Assuming that the body 20 has isotropic properties, the melt pool 26 and melt front 28 will generally have circular shapes at the surface 24 of the body 20. Depending on the welding technique used, the melt pool 26 and melt front 28 may also have semispherical shapes, though a greater aspect ratio (depth vs. width) will typically be preferred for repairing many surface defects, such as the defect 12 shown in FIG. 2. Therefore, while various welding techniques may be used to carry out the invention, electron beam or laser welding techniques will be typically preferred to repair defects that require a greater aspect ratio. For conditions in which a manual welding operation will be used, TIG and PTA welding techniques can be used. With the development of organic fluxes, the aspect ratio (depth vs. width) of a weld melt pool formed by TIG can be increased by up to 300%, making TIG a suitable candidate for many types of defects. With the TIG technique represented in
A suitable technique for observing the propagation of the melt front 28 and the size of the melt pool 26 is metallographic sectioning. With the evaluation represented by
In accordance with a preferred aspect of the invention represented in
Following the welding operation, the component 10 is allowed to cool in accordance with known practices to further reduce the risk of weld-induced cracking. In accordance with conventional practice, the component 10 may undergo a post-weld heat treatment to temper any heat affected zone (HAZ) that may have developed in the component 10 adjacent the insert 30, which is now in the form of a weldment that includes the portion 40 of the component 10 that was melted during welding. Finally, the surface 14 of the component 10 can be further conditioned as necessary using any suitable technique to remove any excess filler material and any surface contaminants left by the welding operation.
In view of the above, it can be appreciated that the repair method of this invention is conducive to developing a large catalog of inserts for the repair of a variety of alloys and defects of different sizes by individually evaluating the alloys so that multiple melt pool widths, depths and shapes are correlated with multiple weld times, and optionally for a variety of welding techniques and parameters. Based on this data, filler inserts can then be formed to have approximately the same widths, depths and shapes identified and correlated with the welding times, such that a particular filler insert can be selected from an assortment of inserts based on the alloy to be repaired, the size of the defect in the alloy, and the welding technique that will be used. Because the weld repair method of this invention minimizes mixing of the insert with the parent alloy of the component, the adverse effects of mixing are reduced, potentially allowing the inserts to be formed from a number of filler materials, including alloys that would otherwise be relatively incompatible with the alloy being repaired.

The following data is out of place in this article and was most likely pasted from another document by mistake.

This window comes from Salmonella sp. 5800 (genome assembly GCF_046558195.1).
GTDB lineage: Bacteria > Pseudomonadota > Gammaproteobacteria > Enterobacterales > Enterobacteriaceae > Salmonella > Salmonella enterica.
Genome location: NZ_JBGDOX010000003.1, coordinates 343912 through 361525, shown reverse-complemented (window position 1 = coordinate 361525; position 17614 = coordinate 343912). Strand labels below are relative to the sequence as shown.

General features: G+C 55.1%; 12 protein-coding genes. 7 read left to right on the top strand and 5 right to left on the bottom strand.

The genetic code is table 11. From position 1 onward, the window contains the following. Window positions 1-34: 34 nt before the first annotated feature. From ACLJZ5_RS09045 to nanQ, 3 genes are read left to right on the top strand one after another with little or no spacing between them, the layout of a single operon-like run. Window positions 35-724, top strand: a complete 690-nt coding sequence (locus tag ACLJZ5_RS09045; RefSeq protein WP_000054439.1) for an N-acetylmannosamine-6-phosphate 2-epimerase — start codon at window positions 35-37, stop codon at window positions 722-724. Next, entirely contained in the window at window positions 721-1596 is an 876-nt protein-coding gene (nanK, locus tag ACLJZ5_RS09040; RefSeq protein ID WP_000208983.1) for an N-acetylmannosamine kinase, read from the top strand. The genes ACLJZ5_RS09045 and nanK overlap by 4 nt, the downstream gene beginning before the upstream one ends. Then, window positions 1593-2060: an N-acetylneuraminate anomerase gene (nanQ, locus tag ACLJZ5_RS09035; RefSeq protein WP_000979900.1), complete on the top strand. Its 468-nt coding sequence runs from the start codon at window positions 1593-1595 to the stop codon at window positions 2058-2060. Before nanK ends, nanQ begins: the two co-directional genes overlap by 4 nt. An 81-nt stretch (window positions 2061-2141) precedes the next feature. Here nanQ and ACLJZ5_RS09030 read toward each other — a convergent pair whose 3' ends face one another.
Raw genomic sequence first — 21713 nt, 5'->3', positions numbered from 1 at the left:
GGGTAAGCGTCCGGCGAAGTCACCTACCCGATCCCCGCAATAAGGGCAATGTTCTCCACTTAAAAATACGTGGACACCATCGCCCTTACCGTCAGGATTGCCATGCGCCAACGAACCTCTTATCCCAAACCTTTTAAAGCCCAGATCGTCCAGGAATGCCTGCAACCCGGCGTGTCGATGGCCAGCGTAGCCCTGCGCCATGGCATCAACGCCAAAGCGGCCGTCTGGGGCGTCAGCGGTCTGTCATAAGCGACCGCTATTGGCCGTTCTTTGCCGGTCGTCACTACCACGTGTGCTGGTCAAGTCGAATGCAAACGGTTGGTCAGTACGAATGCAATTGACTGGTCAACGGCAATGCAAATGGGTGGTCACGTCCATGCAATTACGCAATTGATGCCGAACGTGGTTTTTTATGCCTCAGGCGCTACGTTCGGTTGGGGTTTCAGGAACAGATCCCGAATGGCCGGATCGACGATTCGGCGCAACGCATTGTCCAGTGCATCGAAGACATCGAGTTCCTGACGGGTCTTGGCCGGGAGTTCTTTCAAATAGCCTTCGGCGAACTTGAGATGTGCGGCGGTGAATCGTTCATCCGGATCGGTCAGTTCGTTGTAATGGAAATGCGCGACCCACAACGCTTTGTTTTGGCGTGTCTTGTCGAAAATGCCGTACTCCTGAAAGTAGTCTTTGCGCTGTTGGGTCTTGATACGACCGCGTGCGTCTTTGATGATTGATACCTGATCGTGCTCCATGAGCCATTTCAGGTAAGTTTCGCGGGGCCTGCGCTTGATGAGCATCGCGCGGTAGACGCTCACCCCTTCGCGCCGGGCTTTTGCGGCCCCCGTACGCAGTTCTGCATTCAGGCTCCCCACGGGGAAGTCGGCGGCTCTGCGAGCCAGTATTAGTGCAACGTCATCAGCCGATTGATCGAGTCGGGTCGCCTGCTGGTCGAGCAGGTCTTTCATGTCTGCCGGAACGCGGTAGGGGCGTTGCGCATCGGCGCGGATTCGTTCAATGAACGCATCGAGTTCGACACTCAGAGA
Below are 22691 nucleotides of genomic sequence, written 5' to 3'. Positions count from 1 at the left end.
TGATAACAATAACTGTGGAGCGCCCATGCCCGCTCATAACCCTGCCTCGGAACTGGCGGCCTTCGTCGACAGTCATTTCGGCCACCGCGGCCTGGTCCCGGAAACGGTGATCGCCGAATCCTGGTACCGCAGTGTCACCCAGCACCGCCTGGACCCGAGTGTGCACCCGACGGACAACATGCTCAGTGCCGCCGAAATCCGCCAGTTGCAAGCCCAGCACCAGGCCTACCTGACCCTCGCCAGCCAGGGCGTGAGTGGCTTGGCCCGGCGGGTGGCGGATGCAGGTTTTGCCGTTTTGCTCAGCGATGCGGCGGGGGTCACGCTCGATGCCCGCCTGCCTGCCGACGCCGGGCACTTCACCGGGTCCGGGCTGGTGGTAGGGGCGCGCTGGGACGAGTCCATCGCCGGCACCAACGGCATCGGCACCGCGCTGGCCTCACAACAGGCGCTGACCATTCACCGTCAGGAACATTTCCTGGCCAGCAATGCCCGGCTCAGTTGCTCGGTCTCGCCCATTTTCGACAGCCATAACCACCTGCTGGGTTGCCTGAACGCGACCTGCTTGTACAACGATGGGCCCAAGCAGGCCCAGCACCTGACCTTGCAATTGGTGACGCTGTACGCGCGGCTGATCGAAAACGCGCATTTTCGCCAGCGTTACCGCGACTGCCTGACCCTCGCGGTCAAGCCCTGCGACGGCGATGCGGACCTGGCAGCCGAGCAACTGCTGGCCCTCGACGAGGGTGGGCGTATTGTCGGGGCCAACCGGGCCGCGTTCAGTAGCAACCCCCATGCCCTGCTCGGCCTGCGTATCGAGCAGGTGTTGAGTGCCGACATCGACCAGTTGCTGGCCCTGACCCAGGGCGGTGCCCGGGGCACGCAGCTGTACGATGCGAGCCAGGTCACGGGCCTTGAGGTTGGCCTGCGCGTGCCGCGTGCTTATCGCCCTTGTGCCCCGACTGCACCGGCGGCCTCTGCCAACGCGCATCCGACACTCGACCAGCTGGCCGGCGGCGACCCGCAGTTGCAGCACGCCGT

While the invention has been described in terms of a preferred embodiment, it is apparent that other forms could be adopted by one skilled in the art. Therefore, the scope of the invention is to be limited only by the following claims.
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|U.S. Classification||219/137.00R, 29/889.1, 219/121.66, 228/119, 219/121.17|
|International Classification||B23K26/34, B23K31/00, B23K26/00, B23K33/00, B23K9/04, B23K9/167, B23K9/16|
|Cooperative Classification||B23P6/005, B23K9/04, Y10T29/49318|
|European Classification||B23P6/00A1, B23K9/04|
|Mar 5, 2003||AS||Assignment|
Owner name: GENERAL ELECTRIC COMPANY, NEW YORK
Free format text: ASSIGNMENT OF ASSIGNORS INTEREST;ASSIGNOR:MURPHY, JOHN THOMAS;REEL/FRAME:013457/0097
Effective date: 20030225
|Nov 3, 2008||REMI||Maintenance fee reminder mailed|
|Mar 25, 2009||SULP||Surcharge for late payment|
|Mar 25, 2009||FPAY||Fee payment|
Year of fee payment: 4
|Dec 10, 2012||REMI||Maintenance fee reminder mailed|
|Apr 26, 2013||LAPS||Lapse for failure to pay maintenance fees|
|Jun 18, 2013||FP||Expired due to failure to pay maintenance fee|
Effective date: 20130426